A 9-month-old otherwise healthy male child was referred for evaluation of a spontaneously occurring nodule on the dorsal aspect of the third toe proximal and middle phalanges, noticed 2 months earlier. On examination, the nodule was hard and ill-circumscribed, with significant blanching and thinning of the overlying skin. The nodules were reported to be tender, and the family noted increasing discomfort with shoes. A similar lesion had developed 2 weeks prior to evaluation over the middle phalanx of the same toe. The patient's hands and the rest of the feet were otherwise normal. The patient's medical history was negative for trauma, infection, or signs of excoriation. Family history was otherwise unremarkable, except for a history of Irish and Scottish descent on both parental histories. Radiographs of the lesions demonstrated no bony erosions, osteophytes, or any other radiographic evidence of bony pathology or involvement. Because of the overlying skin compromise secondary to the compressive effect of the nodules, and the discomfort and irritation with shoe fit and friction, the patient's family elected to undergo operative intervention at 11 months of age.


A direct excision of the lesions with Brunner-type incisions was performed under general anesthesia. The lesion was noted to abut and was adherent to the underlying dermis from which the extirpation was performed. The procedure was successful without complications. The patient is now 33 months of age, has no recurrence at 2 years postsurgery, and continues to be followed (Fig 1). Histological examination revealed a proliferation of bland, uniformly plump spindle cells with elongated nuclei and small central nucleoli without paranuclear inclusions (Fig 2). Variably admixed collagen was identified. Immunohistochemical studies showed the tumor cells to be positive for smooth muscle myosin, desmin, CD10, and calponin, consistent with fibromatosis.

Figure 1. Postoperative photographs taken at 1 and 2 years follow-up. The (a) right and (b) left feet at 1 year follow-up. (c) Both feet at 2 years follow-up.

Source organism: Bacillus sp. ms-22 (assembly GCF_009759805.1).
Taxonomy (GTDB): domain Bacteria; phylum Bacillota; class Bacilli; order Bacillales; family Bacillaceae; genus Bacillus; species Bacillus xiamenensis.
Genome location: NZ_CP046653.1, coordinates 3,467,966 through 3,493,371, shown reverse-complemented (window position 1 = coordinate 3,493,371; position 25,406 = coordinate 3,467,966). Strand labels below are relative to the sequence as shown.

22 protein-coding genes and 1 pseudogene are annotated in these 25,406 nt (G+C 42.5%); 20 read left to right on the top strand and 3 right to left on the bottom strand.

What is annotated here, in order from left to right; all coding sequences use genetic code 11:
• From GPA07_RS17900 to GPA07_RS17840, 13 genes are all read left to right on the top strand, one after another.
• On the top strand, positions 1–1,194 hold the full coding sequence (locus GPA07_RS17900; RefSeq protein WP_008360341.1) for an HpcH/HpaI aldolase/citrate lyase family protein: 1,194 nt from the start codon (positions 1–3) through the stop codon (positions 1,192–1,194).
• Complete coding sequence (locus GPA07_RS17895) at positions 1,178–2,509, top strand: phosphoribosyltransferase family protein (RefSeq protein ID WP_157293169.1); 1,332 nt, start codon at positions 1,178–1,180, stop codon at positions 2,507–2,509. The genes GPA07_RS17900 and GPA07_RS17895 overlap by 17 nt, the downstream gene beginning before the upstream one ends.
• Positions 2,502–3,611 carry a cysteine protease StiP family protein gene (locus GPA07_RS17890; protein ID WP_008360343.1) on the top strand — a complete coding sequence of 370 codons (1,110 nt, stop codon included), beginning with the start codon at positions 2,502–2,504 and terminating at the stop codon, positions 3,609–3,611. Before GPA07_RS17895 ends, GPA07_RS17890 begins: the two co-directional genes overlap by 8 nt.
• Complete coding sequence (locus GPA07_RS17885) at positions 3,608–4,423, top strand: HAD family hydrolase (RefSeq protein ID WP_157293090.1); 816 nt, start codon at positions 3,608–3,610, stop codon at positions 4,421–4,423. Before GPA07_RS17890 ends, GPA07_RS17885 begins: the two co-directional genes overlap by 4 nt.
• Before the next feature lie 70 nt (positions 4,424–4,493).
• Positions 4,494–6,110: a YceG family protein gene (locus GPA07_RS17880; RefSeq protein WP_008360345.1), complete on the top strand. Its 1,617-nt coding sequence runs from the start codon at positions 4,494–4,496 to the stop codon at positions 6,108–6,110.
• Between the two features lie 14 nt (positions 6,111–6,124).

Figure 2. Hematoxylin-eosin stain of tissue removed from the foot of a 9-month-old patient with infantile digital fibromatosis. Spindle cells demonstrate elongated nuclei with small central nucleoli. Paranuclear inclusions are not present.


Reye1 first proposed IDF as a rare but distinct group of childhood fibromatoses in 1965. Between 1965 and 1991, there were approximately 200 cases of IDF described in the literature. Although additional cases have been described since, IDF remains a rare disease, comprising only about 2.5% of all fibromatoses.17 Nodules may be present at birth or may develop in early childhood, with up to 86% occurring within the first year of life.2 Single lesions typically occur on the dorsal or lateral aspects of the digits, sparing the thumb and great toe.1-3,10 However, some cases present with multiple nodules on the same or different digits.1,3,6,8,11,14,15,18-24 The lesions are usually smooth and dome-shaped, with flesh-colored to red overlying skin. A minority may also present as polypoid or ulcerated lesions.3 These tumors initially exhibit a period of slow growth when they first appear, followed by a period of rapid growth extending 10 to 14 months before the lesion stabilizes and regresses.25,26 Numerous reports have documented that spontaneous involution may occur over a period of months to years following the stabilization phase, with most noting total regression in 1 year (range, 6 months-5 years).5,7,8,18,19,21,27 No metastasis has ever been reported.